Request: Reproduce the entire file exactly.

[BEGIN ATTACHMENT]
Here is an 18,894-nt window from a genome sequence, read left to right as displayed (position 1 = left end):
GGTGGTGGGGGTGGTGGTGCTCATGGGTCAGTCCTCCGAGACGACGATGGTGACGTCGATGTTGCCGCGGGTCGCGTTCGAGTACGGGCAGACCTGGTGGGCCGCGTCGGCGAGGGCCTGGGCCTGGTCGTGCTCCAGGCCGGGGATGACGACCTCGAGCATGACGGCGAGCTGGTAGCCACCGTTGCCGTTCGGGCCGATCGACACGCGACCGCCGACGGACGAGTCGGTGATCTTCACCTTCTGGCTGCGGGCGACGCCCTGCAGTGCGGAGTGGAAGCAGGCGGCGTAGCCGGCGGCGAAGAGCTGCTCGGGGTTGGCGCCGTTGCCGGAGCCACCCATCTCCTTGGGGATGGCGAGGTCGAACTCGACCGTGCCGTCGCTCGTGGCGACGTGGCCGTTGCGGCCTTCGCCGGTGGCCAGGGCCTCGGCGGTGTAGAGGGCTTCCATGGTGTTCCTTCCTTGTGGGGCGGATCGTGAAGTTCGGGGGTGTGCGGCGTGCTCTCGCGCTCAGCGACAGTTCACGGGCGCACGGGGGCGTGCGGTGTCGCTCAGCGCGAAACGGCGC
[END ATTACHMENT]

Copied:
Here is an 18,894-nt window from a genome sequence, read left to right as displayed (position 1 = left end):
GGTGGTGGGGGTGGTGGTGCTCATGGGTCAGTCCTCCGAGACGACGATGGTGACGTCGATGTTGCCGCGGGTCGCGTTCGAGTACGGGCAGACCTGGTGGGCCGCGTCGGCGAGGGCCTGGGCCTGGTCGTGCTCCAGGCCGGGGATGACGACCTCGAGCATGACGGCGAGCTGGTAGCCACCGTTGCCGTTCGGGCCGATCGACACGCGACCGCCGACGGACGAGTCGGTGATCTTCACCTTCTGGCTGCGGGCGACGCCCTGCAGTGCGGAGTGGAAGCAGGCGGCGTAGCCGGCGGCGAAGAGCTGCTCGGGGTTGGCGCCGTTGCCGGAGCCACCCATCTCCTTGGGGATGGCGAGGTCGAACTCGACCGTGCCGTCGCTCGTGGCGACGTGGCCGTTGCGGCCTTCGCCGGTGGCCAGGGCCTCGGCGGTGTAGAGGGCTTCCATGGTGTTCCTTCCTTGTGGGGCGGATCGTGAAGTTCGGGGGTGTGCGGCGTGCTCTCGCGCTCAGCGACAGTTCACGGGCGCACGGGGGCGTGCGGTGTCGCTCAGCGCGAAACGGCGC